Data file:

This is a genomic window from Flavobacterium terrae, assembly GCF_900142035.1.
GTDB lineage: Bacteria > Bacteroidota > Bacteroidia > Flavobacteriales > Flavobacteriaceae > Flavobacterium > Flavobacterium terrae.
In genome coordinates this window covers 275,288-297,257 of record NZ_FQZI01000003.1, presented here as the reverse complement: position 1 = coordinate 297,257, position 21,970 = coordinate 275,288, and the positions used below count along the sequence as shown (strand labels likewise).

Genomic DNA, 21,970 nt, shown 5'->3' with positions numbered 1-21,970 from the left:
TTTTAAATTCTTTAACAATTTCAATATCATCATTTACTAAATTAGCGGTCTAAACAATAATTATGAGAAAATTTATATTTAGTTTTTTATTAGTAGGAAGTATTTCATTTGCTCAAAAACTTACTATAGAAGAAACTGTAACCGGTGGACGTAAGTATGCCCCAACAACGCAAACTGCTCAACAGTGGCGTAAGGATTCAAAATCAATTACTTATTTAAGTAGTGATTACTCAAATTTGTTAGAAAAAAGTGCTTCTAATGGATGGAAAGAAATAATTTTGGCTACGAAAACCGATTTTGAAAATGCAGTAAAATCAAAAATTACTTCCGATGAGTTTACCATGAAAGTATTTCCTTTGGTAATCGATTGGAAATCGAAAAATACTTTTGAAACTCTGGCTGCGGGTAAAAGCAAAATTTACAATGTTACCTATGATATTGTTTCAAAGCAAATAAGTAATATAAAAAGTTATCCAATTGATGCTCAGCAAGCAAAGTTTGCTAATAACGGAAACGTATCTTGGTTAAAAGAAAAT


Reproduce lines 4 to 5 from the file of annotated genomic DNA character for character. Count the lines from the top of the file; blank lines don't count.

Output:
Genomic DNA, 21,970 nt, shown 5'->3' with positions numbered 1-21,970 from the left:
TTTTAAATTCTTTAACAATTTCAATATCATCATTTACTAAATTAGCGGTCTAAACAATAATTATGAGAAAATTTATATTTAGTTTTTTATTAGTAGGAAGTATTTCATTTGCTCAAAAACTTACTATAGAAGAAACTGTAACCGGTGGACGTAAGTATGCCCCAACAACGCAAACTGCTCAACAGTGGCGTAAGGATTCAAAATCAATTACTTATTTAAGTAGTGATTACTCAAATTTGTTAGAAAAAAGTGCTTCTAATGGATGGAAAGAAATAATTTTGGCTACGAAAACCGATTTTGAAAATGCAGTAAAATCAAAAATTACTTCCGATGAGTTTACCATGAAAGTATTTCCTTTGGTAATCGATTGGAAATCGAAAAATACTTTTGAAACTCTGGCTGCGGGTAAAAGCAAAATTTACAATGTTACCTATGATATTGTTTCAAAGCAAATAAGTAATATAAAAAGTTATCCAATTGATGCTCAGCAAGCAAAGTTTGCTAATAACGGAAACGTATCTTGGTTAAAAGAAAAT